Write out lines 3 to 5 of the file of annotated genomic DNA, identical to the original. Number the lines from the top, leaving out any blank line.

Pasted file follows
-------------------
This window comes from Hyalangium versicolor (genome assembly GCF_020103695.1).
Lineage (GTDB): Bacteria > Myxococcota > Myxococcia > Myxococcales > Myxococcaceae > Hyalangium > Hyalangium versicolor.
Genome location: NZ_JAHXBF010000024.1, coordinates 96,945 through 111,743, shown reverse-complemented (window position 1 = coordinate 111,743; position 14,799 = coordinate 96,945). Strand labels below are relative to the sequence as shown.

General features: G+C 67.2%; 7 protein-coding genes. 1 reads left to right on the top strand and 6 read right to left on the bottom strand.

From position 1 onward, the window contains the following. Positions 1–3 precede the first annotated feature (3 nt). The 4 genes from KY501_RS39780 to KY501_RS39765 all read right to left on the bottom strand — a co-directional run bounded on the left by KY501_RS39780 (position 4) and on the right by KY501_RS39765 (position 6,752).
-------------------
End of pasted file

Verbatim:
Genome location: NZ_JAHXBF010000024.1, coordinates 96,945 through 111,743, shown reverse-complemented (window position 1 = coordinate 111,743; position 14,799 = coordinate 96,945). Strand labels below are relative to the sequence as shown.

General features: G+C 67.2%; 7 protein-coding genes. 1 reads left to right on the top strand and 6 read right to left on the bottom strand.

From position 1 onward, the window contains the following. Positions 1–3 precede the first annotated feature (3 nt). The 4 genes from KY501_RS39780 to KY501_RS39765 all read right to left on the bottom strand — a co-directional run bounded on the left by KY501_RS39780 (position 4) and on the right by KY501_RS39765 (position 6,752).